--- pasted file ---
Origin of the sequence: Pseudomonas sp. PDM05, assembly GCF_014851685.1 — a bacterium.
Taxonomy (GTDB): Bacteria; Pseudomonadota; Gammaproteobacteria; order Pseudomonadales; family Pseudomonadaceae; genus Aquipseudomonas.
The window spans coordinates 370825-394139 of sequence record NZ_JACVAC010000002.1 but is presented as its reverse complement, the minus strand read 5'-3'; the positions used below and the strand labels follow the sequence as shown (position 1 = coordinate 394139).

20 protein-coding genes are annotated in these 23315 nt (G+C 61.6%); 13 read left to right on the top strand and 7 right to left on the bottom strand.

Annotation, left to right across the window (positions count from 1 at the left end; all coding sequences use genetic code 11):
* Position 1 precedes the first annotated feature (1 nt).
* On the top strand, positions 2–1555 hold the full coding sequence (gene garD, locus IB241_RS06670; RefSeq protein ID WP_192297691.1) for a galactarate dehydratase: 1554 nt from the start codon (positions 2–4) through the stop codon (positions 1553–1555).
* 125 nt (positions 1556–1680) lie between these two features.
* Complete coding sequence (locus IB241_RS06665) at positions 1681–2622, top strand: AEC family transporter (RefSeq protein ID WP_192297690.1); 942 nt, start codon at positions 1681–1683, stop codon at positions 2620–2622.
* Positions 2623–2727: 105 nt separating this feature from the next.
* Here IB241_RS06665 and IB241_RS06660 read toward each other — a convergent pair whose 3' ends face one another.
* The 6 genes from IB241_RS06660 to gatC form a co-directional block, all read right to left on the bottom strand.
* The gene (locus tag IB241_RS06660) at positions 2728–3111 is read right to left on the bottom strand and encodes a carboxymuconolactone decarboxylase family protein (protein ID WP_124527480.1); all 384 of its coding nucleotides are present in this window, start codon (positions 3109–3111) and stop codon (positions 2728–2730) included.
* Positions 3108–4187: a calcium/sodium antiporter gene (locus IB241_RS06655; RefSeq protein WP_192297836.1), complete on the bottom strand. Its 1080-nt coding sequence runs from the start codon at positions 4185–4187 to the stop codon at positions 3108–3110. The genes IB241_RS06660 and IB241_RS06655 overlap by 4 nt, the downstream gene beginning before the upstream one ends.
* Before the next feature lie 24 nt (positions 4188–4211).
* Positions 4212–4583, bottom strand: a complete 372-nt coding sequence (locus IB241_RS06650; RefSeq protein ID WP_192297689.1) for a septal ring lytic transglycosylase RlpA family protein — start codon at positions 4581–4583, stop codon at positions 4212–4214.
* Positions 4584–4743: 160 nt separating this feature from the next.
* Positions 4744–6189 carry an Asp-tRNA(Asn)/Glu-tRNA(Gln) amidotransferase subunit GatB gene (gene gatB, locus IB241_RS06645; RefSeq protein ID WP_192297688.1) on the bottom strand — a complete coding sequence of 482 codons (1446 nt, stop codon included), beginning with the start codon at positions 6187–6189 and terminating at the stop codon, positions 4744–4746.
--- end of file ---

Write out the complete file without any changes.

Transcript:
Origin of the sequence: Pseudomonas sp. PDM05, assembly GCF_014851685.1 — a bacterium.
Taxonomy (GTDB): Bacteria; Pseudomonadota; Gammaproteobacteria; order Pseudomonadales; family Pseudomonadaceae; genus Aquipseudomonas.
The window spans coordinates 370825-394139 of sequence record NZ_JACVAC010000002.1 but is presented as its reverse complement, the minus strand read 5'-3'; the positions used below and the strand labels follow the sequence as shown (position 1 = coordinate 394139).

20 protein-coding genes are annotated in these 23315 nt (G+C 61.6%); 13 read left to right on the top strand and 7 right to left on the bottom strand.

Annotation, left to right across the window (positions count from 1 at the left end; all coding sequences use genetic code 11):
* Position 1 precedes the first annotated feature (1 nt).
* On the top strand, positions 2–1555 hold the full coding sequence (gene garD, locus IB241_RS06670; RefSeq protein ID WP_192297691.1) for a galactarate dehydratase: 1554 nt from the start codon (positions 2–4) through the stop codon (positions 1553–1555).
* 125 nt (positions 1556–1680) lie between these two features.
* Complete coding sequence (locus IB241_RS06665) at positions 1681–2622, top strand: AEC family transporter (RefSeq protein ID WP_192297690.1); 942 nt, start codon at positions 1681–1683, stop codon at positions 2620–2622.
* Positions 2623–2727: 105 nt separating this feature from the next.
* Here IB241_RS06665 and IB241_RS06660 read toward each other — a convergent pair whose 3' ends face one another.
* The 6 genes from IB241_RS06660 to gatC form a co-directional block, all read right to left on the bottom strand.
* The gene (locus tag IB241_RS06660) at positions 2728–3111 is read right to left on the bottom strand and encodes a carboxymuconolactone decarboxylase family protein (protein ID WP_124527480.1); all 384 of its coding nucleotides are present in this window, start codon (positions 3109–3111) and stop codon (positions 2728–2730) included.
* Positions 3108–4187: a calcium/sodium antiporter gene (locus IB241_RS06655; RefSeq protein WP_192297836.1), complete on the bottom strand. Its 1080-nt coding sequence runs from the start codon at positions 4185–4187 to the stop codon at positions 3108–3110. The genes IB241_RS06660 and IB241_RS06655 overlap by 4 nt, the downstream gene beginning before the upstream one ends.
* Before the next feature lie 24 nt (positions 4188–4211).
* Positions 4212–4583, bottom strand: a complete 372-nt coding sequence (locus IB241_RS06650; RefSeq protein ID WP_192297689.1) for a septal ring lytic transglycosylase RlpA family protein — start codon at positions 4581–4583, stop codon at positions 4212–4214.
* Positions 4584–4743: 160 nt separating this feature from the next.
* Positions 4744–6189 carry an Asp-tRNA(Asn)/Glu-tRNA(Gln) amidotransferase subunit GatB gene (gene gatB, locus IB241_RS06645; RefSeq protein ID WP_192297688.1) on the bottom strand — a complete coding sequence of 482 codons (1446 nt, stop codon included), beginning with the start codon at positions 6187–6189 and terminating at the stop codon, positions 4744–4746.